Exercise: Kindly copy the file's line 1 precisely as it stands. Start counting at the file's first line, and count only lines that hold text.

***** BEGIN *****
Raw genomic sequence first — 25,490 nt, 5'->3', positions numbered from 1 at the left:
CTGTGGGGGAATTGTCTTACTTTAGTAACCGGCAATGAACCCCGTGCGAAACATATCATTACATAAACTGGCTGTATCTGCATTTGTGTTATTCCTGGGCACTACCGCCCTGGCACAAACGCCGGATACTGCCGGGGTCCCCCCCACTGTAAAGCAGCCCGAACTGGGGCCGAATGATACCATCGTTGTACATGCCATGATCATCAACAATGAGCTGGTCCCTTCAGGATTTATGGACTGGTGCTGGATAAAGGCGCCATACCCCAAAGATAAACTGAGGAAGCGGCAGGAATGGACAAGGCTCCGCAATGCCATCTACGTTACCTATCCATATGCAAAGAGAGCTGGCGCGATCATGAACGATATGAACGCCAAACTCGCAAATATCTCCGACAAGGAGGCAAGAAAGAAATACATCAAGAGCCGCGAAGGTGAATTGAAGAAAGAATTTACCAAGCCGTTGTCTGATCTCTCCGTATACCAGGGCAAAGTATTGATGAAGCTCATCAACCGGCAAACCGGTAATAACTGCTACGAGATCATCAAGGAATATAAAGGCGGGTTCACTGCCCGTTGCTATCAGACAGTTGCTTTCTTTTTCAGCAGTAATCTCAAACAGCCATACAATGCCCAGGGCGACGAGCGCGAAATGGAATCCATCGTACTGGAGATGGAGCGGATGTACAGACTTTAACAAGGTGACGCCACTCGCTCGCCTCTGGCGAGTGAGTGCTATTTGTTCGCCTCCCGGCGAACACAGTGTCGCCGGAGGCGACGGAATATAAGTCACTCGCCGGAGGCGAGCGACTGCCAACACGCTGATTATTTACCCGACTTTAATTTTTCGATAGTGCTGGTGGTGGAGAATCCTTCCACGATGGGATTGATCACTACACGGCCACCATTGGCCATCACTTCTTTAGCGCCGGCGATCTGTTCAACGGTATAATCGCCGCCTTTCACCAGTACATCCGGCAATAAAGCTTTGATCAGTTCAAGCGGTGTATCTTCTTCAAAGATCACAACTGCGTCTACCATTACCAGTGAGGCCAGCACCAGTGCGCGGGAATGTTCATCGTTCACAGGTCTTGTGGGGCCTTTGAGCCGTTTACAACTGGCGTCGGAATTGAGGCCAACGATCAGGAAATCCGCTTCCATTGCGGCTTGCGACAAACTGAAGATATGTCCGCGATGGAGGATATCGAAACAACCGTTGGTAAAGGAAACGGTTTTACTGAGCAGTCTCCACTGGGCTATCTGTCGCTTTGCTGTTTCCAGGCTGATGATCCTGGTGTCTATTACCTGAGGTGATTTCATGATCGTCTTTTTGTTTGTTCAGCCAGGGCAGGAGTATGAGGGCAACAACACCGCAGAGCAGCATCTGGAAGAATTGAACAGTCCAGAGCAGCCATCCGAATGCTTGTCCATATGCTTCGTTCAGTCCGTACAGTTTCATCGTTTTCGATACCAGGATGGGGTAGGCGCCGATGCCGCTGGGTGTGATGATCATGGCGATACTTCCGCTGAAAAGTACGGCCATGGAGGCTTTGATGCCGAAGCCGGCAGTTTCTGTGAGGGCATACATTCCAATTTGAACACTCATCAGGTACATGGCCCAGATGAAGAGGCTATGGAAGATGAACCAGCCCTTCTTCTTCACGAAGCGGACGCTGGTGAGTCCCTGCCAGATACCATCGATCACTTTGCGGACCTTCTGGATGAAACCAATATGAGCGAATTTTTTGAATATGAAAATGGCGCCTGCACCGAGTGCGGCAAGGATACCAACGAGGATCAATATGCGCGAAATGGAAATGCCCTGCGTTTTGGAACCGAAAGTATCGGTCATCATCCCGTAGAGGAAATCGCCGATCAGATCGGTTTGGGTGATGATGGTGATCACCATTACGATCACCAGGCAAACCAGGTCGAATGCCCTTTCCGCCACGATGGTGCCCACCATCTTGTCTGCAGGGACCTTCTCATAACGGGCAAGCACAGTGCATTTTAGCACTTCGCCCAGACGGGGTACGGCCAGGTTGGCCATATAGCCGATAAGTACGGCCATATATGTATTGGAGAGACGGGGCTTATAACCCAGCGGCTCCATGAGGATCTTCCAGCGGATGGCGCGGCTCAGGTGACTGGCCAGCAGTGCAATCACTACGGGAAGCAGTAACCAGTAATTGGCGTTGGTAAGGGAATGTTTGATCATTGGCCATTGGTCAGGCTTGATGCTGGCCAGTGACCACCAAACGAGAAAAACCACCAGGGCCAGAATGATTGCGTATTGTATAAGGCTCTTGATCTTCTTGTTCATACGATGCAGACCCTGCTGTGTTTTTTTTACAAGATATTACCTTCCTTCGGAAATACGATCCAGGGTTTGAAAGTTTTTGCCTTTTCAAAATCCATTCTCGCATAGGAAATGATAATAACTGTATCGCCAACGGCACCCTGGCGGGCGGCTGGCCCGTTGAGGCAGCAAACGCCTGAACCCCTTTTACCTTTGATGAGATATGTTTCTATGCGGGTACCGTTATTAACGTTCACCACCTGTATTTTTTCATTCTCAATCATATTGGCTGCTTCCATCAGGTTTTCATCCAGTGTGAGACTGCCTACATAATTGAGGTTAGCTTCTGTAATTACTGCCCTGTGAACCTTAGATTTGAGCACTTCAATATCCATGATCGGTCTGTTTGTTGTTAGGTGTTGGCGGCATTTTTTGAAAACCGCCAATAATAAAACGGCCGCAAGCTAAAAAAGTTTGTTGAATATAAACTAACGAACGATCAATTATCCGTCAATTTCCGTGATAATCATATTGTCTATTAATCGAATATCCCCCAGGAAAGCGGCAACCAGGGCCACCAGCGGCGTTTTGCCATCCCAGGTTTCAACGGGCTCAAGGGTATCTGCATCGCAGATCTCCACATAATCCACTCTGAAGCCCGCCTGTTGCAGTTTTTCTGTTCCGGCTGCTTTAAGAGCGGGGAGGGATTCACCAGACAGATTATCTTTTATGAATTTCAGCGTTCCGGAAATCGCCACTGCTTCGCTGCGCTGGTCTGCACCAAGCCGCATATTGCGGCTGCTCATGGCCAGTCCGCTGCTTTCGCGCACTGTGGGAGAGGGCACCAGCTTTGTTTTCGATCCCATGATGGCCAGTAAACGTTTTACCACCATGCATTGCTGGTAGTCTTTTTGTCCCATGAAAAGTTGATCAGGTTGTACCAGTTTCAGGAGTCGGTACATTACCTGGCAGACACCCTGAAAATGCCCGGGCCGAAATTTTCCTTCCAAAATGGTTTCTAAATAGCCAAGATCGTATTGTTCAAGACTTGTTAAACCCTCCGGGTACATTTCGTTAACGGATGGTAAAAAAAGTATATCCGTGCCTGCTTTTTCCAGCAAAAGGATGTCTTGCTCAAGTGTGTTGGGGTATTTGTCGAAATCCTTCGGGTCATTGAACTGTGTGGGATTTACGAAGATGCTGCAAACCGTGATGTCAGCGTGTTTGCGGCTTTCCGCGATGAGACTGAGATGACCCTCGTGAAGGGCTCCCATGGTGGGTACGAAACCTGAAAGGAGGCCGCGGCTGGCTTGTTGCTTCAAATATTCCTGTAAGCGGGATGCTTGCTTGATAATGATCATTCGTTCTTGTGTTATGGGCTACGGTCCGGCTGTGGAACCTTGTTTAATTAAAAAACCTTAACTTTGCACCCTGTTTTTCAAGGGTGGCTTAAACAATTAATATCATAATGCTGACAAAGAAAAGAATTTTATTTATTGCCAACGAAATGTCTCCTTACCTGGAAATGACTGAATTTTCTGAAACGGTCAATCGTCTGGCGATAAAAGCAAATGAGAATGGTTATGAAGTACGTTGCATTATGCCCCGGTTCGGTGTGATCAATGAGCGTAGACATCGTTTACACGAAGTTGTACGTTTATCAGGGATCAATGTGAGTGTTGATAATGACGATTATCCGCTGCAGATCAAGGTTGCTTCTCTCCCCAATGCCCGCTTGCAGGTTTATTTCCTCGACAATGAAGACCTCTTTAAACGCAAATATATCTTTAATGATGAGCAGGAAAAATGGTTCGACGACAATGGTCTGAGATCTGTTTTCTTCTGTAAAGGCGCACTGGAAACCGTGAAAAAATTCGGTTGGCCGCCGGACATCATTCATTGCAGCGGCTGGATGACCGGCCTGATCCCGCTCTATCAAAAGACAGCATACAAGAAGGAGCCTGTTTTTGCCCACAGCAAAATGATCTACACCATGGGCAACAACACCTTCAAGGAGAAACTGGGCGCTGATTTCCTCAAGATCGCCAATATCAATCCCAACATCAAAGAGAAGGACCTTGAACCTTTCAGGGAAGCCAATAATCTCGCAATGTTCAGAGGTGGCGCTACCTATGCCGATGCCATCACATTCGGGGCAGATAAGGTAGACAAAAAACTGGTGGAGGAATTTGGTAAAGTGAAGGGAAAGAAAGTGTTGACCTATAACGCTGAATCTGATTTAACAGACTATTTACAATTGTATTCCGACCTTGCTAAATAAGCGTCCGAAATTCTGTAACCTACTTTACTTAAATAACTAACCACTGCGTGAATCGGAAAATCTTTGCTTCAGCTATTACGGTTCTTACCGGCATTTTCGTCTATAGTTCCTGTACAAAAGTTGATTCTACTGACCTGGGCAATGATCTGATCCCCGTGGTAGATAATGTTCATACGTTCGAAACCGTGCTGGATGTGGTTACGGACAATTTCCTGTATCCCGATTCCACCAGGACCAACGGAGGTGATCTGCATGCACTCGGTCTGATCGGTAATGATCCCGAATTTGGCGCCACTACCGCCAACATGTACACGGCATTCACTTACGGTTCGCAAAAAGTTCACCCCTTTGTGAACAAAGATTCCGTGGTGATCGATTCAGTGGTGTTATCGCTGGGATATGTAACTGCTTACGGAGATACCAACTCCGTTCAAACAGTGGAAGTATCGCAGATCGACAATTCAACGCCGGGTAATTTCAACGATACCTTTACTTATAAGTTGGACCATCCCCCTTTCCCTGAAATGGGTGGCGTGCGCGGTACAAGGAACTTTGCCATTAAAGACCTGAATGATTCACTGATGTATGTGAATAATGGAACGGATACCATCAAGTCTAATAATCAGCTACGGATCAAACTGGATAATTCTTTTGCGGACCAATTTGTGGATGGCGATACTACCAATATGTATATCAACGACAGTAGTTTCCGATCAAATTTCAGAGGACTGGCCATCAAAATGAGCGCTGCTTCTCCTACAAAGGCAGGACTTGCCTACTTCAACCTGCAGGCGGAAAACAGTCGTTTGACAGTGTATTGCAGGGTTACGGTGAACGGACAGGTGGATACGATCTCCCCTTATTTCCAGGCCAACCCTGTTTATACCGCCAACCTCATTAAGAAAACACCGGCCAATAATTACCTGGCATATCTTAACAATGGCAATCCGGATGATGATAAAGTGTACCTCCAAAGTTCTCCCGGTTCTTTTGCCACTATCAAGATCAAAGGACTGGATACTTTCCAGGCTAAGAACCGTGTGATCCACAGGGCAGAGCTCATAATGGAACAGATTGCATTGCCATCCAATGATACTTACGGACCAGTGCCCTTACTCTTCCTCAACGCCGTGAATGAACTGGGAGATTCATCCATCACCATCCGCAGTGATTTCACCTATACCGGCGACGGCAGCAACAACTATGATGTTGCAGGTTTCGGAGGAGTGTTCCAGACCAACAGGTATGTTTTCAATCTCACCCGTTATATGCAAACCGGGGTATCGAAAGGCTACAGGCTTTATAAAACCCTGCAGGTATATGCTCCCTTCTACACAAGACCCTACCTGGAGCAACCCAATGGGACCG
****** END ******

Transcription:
Raw genomic sequence first — 25,490 nt, 5'->3', positions numbered from 1 at the left: